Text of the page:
You don't go from all is good to DEFCON 1 in less time than it takes to resupply a sub.
Because it will be 30-60% percent of their retaliation strike arsenal (actually much more if the want to hit Moscow reliably and destroy it completely). These 40-80 warheads could do much more hurt in other places having zero protection.
They should have been replaced some time ago. They are currently adequate but I do not know if there is enough time to get a replacement in service before the reliability issues begin to compromise the ability of the missiles to continue executing their mission.
The president has authorised funding for an expansion at LANL that will be capable of producing about 80 new pits per year.
This will go a long way to replacing production capability that was lost when Rocky Flats was shut down by the FBI (a little Fed on Fed fratricide. Would have been interesting if the DoE security forces had opened fire on the FBI like they had been told to)
Current production is limited to 20 pits per year since 1996.
>What about warheads? Was cancelling RRW a mistake?
Yes. We should be way ahead.
Any new warhead design will use the components in storage at PANTEX. These are components from previous weapons that are kept for reuse. Pic related.
>Would have been interesting if the DoE security forces had opened fire on the FBI like they had been told to
Is this not a massive breach in secruity?
I mean, they should have not let the FBI in, right?
The true tragedy was that I never got to return this.
The idea is to strike an effective balance between cost and a minimal credible deterrent.
Nukes are expensive, and not that many people in the UK, regardless of what /k/ thinks, are willing to shelve out tens of billions more that the councils/NHS aren't getting so we can improve a weapons system that we'll hopefully never have to use.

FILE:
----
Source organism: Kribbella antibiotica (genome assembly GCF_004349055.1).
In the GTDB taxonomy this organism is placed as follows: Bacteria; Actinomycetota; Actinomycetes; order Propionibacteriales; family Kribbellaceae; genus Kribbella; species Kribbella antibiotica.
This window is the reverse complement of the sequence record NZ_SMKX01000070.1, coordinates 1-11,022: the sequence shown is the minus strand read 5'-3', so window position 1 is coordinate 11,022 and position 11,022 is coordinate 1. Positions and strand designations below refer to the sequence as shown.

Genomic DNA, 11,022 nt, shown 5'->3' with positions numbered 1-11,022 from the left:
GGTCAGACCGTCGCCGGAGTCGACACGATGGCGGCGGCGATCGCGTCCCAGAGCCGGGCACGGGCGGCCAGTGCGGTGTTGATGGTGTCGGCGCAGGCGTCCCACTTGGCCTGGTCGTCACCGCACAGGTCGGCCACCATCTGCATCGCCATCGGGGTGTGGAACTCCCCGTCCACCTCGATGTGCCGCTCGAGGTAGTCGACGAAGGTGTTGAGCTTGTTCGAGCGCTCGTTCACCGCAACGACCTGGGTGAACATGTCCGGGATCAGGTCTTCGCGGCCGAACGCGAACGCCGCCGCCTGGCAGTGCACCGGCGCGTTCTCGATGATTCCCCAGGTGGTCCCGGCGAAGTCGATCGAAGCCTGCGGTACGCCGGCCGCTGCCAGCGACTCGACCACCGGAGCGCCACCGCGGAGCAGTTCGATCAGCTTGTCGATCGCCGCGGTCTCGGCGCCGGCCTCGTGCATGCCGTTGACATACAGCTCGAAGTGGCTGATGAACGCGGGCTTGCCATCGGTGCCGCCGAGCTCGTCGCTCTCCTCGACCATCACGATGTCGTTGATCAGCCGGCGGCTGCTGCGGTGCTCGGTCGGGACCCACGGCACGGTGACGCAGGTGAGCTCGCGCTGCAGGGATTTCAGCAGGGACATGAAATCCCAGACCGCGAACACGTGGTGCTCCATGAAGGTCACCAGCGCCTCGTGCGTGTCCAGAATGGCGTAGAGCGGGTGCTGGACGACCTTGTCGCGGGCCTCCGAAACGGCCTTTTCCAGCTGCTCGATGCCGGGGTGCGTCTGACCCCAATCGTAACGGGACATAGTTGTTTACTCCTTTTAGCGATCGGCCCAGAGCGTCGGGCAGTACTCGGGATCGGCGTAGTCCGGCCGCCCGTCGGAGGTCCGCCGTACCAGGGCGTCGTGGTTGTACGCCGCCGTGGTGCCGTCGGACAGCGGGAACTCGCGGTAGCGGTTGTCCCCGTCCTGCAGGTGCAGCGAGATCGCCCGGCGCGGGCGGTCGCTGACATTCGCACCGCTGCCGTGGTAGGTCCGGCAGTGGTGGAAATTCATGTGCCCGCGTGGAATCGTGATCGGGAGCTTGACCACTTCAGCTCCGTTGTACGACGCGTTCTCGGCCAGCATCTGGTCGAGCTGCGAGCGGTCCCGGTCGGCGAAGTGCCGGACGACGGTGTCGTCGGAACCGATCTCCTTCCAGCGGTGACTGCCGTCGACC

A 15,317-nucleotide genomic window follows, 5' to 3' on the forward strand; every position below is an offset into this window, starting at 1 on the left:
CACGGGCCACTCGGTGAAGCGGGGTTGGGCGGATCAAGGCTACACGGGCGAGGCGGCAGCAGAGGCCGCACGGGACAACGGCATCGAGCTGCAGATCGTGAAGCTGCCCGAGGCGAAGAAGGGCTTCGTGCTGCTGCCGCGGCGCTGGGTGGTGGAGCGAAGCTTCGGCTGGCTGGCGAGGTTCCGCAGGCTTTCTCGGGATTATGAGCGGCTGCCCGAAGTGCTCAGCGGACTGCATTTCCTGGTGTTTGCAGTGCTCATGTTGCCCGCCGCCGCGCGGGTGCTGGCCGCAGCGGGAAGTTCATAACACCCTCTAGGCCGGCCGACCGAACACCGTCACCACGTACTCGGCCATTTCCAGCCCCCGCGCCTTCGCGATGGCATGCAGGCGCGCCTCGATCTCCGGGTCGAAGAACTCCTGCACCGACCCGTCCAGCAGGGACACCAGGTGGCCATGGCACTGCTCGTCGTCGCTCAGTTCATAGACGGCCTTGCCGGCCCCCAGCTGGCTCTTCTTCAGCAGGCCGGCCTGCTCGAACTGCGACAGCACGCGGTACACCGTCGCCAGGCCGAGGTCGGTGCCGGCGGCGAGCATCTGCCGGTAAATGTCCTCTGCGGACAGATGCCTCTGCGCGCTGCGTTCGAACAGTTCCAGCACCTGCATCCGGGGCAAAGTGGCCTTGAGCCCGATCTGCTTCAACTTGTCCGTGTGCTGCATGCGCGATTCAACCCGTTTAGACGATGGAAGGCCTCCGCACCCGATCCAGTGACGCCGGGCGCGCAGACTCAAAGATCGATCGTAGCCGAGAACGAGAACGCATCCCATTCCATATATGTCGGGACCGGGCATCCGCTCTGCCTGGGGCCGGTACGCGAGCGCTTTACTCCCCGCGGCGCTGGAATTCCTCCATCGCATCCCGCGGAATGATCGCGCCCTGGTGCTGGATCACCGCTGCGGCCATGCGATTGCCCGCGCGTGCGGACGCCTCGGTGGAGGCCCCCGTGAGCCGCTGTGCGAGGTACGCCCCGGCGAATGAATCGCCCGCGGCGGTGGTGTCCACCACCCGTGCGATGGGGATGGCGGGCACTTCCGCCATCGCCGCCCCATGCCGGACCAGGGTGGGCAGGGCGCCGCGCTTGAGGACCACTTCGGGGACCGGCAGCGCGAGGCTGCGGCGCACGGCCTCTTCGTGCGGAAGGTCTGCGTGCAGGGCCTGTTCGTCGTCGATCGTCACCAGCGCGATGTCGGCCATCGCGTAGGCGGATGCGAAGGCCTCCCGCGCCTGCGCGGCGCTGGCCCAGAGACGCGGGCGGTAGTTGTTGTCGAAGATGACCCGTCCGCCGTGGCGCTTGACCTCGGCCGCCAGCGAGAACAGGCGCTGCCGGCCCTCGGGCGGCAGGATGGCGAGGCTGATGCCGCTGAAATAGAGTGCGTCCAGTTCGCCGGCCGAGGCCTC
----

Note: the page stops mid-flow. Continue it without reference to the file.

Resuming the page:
That being said, the UK government has long recognized that shit happens. The idea of Britain having to face down Russia or China alone is not realistic, but the possibility of, let's say, some terrorist faction putting a suitcase nuke in Waterloo with the tacit approval of some despot in the Middle East is still real enough to keep them around. It's basically a reminder that we're still here, and don't fuck with us.
Honestly though the whole thing is more about power than nukes. UK knows it had its time in the sun more than a century ago but it still enjoys the idea of "punching above its weight" on the world stage, which it does (at least until relatively recently) pretty effectively on all fronts - cultural, economic, social, political. Trident's the ace in the hole that permits Whitehall to say "Pay attention when we do something involving the military".
Plus, can you imagine the Bongs permitting to FRENCH to have the biggest military penis in Europe? No fucking way.
>This will go a long way to replacing production capability that was lost when Rocky Flats was shut down by the FBI (a little Fed on Fed fratricide. Would have been interesting if the DoE security forces had opened fire on the FBI like they had been told to)
wait what the fuck happened
Rocky Flats was spewing plutonium all over Colorado, and some employees called the EPA.
EPA called the FBI, FBI called the DoE and asked if they could come in and look.
DoE said "Absolutely not."
FBI said "Well we will get a warrant"
DoE said "Sorry,National Security. Come any closer and this will look like a Michael Mann film."
So the FBI comes back and says "Oh actually, we wanted to talk about a totally real terrorist threat."
And the DoE says "In that case, come on in."
And then its badges and "everyone on the ground".
And thats why we don't have many W88s.
>The DOE announced that 61 pounds (28 kg) of plutonium lined the exhaust ductwork in six buildings on the site.
Sounds like it was a jolly fun place to work at.
Also is DOE security private contractors or military?
Hey Opp, if you're still around, have you read or have an opinion on the book:
Critical Assembly: A Technical History of Los Alamos during the Oppenheimer Years
Seems like a pretty dense read but might be interesting.
>Plus, can you imagine the Bongs permitting to FRENCH to have the biggest military penis in Europe? No fucking way.
How are a people that don't actually exist anymore going to keep up their rivalry with the French?
Thanks for the response. I'll give it a read then.
I have a physics/engineering background and have read a few books on the Manhattan Project and nuclear weapons development, would you say this is the most technical one out there. If not, do you have any other recommendations?
If for some reason the US go to war with China
Will the US initiate nuclear strikes if China launches their new fangled anti ship ballistic missiles on the premise of "It might" be a nuke
Also do you think China will actually follow its no first strike doctrine in the event of the mainland being pushed back by foreign invaders?